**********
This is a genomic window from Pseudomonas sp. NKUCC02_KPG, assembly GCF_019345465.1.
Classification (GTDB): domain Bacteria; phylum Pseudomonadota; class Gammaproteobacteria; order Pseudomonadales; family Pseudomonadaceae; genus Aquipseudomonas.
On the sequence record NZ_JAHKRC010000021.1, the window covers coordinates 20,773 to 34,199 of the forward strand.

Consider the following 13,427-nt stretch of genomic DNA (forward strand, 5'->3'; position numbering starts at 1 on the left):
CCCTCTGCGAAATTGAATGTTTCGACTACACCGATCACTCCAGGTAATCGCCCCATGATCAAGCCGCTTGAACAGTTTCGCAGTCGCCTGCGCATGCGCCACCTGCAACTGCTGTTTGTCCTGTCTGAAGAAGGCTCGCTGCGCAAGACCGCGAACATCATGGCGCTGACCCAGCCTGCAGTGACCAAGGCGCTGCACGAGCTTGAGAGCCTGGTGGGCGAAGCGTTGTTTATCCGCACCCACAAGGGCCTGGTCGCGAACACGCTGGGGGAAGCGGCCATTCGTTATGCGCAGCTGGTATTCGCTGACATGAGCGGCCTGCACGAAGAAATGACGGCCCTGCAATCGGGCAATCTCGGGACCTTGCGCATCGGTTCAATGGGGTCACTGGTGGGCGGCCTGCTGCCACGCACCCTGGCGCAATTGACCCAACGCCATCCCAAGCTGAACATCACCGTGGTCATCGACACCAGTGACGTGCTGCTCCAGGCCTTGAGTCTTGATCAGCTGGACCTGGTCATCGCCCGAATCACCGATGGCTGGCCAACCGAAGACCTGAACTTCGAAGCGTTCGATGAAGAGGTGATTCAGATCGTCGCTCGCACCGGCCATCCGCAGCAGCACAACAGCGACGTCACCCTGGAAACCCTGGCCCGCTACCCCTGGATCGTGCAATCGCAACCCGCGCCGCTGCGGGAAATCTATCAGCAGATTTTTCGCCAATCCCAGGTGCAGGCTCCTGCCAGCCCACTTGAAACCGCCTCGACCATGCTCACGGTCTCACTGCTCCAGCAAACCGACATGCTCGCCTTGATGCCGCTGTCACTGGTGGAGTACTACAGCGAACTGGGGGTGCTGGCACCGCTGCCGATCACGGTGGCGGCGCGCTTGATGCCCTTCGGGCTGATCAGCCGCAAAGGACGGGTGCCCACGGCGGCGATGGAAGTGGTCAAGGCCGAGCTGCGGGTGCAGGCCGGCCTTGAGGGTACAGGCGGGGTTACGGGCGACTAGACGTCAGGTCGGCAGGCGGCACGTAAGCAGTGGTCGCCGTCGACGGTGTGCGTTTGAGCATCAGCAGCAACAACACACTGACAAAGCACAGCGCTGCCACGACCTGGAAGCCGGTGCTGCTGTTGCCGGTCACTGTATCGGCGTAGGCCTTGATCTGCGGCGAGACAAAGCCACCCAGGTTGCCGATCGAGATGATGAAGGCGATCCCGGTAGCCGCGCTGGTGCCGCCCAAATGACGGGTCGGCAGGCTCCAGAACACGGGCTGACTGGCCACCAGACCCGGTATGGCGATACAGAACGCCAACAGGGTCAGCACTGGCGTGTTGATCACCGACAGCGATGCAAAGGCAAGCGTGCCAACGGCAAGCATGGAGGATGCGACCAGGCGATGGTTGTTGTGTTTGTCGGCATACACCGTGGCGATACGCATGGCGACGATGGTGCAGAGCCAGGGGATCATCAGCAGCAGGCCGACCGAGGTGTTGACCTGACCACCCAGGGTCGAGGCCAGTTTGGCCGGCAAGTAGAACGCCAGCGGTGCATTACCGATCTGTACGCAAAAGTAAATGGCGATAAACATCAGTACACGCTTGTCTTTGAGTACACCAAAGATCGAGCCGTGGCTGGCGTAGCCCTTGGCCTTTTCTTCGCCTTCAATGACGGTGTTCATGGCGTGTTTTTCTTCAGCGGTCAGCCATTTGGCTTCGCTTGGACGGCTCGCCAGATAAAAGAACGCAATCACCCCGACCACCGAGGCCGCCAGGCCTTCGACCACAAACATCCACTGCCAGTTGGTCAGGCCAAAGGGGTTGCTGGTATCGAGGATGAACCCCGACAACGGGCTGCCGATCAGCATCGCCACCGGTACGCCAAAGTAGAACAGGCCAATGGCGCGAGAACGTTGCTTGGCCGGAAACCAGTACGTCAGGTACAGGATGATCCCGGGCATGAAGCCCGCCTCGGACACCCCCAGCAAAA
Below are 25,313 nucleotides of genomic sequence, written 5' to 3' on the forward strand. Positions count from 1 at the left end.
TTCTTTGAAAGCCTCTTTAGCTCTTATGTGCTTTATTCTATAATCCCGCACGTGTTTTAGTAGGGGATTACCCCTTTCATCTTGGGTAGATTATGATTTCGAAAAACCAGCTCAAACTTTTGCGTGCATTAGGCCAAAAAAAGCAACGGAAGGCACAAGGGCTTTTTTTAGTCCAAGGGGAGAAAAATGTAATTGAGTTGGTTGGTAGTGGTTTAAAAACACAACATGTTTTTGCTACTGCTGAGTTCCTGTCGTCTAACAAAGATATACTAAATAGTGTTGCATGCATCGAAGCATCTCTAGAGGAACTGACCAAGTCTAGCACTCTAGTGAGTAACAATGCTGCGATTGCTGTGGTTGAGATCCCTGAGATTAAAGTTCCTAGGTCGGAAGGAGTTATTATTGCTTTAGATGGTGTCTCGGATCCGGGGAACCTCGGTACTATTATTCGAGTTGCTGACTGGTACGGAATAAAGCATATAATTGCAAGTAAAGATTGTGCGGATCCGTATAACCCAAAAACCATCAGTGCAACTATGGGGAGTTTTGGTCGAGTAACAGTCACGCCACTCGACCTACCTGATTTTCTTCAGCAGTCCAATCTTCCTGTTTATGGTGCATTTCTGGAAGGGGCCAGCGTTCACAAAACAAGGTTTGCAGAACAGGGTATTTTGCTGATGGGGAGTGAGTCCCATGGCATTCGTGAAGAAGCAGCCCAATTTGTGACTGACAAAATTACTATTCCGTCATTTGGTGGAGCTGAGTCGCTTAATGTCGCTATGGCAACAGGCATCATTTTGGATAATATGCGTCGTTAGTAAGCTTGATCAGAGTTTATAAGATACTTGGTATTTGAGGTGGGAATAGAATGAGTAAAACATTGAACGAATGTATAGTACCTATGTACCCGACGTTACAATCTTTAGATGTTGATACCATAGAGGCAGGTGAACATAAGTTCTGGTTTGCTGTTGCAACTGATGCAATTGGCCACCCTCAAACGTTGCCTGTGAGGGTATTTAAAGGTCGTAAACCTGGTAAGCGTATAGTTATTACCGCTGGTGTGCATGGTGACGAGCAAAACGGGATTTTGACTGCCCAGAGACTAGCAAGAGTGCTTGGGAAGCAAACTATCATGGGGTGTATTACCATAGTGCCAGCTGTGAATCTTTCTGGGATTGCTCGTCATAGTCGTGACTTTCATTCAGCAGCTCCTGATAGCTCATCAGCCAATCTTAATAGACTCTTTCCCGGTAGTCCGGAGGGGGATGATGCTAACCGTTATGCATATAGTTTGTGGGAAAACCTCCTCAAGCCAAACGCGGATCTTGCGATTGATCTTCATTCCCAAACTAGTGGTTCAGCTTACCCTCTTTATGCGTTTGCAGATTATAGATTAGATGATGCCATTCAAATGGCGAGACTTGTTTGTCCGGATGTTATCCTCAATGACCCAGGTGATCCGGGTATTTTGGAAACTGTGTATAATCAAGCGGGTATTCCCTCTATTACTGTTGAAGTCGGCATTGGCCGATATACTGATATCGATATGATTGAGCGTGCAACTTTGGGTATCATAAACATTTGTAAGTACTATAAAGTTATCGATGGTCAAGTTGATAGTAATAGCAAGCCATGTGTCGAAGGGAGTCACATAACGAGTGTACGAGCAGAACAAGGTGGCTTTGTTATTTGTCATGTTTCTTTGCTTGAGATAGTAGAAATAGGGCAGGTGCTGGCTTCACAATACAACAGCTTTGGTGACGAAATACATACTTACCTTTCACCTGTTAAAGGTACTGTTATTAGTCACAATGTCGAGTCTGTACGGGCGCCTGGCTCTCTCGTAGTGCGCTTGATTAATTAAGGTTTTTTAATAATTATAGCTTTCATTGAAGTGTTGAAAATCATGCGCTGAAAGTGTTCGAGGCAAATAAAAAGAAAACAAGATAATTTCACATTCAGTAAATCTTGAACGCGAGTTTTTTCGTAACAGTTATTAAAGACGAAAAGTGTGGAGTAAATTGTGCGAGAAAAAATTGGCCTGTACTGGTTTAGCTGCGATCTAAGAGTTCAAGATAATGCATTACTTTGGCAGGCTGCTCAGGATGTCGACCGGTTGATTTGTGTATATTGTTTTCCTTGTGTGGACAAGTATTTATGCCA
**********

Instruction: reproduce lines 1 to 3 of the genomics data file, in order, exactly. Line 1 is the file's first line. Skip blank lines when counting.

This is a genomic window from Pseudomonas sp. NKUCC02_KPG, assembly GCF_019345465.1.
Classification (GTDB): domain Bacteria; phylum Pseudomonadota; class Gammaproteobacteria; order Pseudomonadales; family Pseudomonadaceae; genus Aquipseudomonas.
On the sequence record NZ_JAHKRC010000021.1, the window covers coordinates 20,773 to 34,199 of the forward strand.